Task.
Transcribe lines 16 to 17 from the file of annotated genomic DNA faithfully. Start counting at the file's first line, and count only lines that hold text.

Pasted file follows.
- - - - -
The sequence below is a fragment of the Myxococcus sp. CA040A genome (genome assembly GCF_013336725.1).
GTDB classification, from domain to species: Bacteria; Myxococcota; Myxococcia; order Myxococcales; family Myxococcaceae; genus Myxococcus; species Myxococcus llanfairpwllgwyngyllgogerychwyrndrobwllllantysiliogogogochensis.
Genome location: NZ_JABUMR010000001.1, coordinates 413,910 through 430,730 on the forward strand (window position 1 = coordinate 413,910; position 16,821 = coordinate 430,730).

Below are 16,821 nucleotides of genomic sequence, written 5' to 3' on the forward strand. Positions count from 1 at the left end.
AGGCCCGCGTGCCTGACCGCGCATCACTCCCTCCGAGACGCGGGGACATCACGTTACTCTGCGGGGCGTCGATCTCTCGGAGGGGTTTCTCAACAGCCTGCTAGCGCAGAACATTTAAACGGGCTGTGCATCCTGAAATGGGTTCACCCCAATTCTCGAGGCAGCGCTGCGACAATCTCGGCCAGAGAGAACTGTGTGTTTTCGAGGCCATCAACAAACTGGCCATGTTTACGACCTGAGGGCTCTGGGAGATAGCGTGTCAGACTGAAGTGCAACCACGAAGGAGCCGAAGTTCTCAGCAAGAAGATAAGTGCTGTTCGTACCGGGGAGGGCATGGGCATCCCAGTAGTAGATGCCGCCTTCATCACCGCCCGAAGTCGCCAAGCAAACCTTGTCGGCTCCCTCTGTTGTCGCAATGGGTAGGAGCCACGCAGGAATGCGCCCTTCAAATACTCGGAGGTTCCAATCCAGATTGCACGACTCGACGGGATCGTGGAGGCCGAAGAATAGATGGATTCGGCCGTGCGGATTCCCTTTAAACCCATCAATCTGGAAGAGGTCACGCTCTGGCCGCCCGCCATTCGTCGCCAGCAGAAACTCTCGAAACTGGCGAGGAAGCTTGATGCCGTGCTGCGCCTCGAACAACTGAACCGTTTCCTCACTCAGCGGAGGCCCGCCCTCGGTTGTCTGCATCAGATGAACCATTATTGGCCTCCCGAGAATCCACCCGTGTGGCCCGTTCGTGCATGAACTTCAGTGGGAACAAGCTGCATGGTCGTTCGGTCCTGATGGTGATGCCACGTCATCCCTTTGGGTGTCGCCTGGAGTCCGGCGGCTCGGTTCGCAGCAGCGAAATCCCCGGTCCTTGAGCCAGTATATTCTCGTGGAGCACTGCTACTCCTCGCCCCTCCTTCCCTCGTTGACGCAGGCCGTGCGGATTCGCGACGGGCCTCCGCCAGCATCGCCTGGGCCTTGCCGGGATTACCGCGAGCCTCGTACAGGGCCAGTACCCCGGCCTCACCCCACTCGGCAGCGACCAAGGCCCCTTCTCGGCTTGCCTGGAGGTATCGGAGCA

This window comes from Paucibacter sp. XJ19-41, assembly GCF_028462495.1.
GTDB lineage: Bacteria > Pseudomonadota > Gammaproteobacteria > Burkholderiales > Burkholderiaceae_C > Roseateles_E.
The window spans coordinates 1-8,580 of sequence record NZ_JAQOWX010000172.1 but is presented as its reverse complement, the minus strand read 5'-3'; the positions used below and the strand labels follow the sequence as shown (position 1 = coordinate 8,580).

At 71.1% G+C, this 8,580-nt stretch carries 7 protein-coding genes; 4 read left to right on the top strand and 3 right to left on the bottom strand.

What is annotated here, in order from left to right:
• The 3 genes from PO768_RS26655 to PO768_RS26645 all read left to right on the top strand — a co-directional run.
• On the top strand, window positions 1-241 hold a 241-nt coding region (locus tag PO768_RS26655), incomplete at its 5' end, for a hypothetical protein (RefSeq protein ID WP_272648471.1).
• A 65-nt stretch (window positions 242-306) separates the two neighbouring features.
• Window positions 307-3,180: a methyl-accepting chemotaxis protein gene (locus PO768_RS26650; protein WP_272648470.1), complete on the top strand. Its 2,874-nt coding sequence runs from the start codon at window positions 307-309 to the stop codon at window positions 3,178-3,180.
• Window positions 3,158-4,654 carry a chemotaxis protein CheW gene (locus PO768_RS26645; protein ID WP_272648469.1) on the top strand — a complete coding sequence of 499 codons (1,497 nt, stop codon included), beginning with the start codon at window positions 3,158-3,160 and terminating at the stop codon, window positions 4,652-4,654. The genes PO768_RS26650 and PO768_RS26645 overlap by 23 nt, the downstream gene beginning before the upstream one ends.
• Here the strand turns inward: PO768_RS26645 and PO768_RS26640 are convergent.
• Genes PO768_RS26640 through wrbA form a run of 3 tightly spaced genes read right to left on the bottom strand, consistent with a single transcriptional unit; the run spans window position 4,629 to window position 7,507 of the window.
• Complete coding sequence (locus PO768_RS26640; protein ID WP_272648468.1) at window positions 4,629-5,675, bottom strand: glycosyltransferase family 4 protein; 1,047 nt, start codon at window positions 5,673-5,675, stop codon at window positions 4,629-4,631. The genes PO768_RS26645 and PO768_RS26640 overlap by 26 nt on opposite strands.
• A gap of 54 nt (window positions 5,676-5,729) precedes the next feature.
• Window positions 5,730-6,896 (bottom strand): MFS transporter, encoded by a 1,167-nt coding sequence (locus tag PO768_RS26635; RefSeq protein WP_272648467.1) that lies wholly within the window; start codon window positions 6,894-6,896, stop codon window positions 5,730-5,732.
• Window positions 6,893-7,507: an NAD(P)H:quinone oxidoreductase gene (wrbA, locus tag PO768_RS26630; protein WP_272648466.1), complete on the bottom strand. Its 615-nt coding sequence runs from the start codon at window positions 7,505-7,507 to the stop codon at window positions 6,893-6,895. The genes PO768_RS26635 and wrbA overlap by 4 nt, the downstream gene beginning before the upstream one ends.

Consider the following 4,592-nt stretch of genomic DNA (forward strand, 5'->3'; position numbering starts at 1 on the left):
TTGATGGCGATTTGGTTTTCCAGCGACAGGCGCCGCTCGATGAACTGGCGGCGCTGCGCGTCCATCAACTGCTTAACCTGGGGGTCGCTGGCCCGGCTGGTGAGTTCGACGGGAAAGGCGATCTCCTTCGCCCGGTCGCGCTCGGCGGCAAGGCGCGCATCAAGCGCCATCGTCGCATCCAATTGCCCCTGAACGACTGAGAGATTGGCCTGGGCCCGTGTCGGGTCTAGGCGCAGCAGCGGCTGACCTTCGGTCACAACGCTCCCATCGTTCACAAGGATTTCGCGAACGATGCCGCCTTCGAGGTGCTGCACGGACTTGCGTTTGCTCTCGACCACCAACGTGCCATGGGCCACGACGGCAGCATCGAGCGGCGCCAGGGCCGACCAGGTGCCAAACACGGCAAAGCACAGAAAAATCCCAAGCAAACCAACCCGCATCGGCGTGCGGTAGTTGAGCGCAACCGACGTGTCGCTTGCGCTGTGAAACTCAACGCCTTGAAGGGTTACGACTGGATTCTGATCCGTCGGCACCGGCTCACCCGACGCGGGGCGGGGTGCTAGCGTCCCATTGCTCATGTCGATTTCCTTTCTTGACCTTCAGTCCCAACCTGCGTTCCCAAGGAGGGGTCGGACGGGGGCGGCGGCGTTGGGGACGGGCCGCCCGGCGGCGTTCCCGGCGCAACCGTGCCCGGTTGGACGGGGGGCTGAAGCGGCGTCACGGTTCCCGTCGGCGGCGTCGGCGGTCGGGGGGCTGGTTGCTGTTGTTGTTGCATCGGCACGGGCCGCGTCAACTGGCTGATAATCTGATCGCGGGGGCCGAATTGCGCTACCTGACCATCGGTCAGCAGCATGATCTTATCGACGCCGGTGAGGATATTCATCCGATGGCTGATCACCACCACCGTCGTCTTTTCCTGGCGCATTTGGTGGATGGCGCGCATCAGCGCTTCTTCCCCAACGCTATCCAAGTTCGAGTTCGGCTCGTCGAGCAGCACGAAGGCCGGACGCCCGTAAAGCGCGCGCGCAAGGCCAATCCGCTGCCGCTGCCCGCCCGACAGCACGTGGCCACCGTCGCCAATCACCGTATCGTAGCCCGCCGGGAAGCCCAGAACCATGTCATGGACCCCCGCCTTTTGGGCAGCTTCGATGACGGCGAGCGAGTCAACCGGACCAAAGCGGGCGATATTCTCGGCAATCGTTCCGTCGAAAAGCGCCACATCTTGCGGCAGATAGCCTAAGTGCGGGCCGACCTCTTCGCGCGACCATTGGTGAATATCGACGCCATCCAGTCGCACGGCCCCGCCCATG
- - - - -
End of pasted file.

• Here the strand turns inward: PO768_RS26645 and PO768_RS26640 are convergent.
• Genes PO768_RS26640 through wrbA form a run of 3 tightly spaced genes read right to left on the bottom strand, consistent with a single transcriptional unit; the run spans window position 4,629 to window position 7,507 of the window.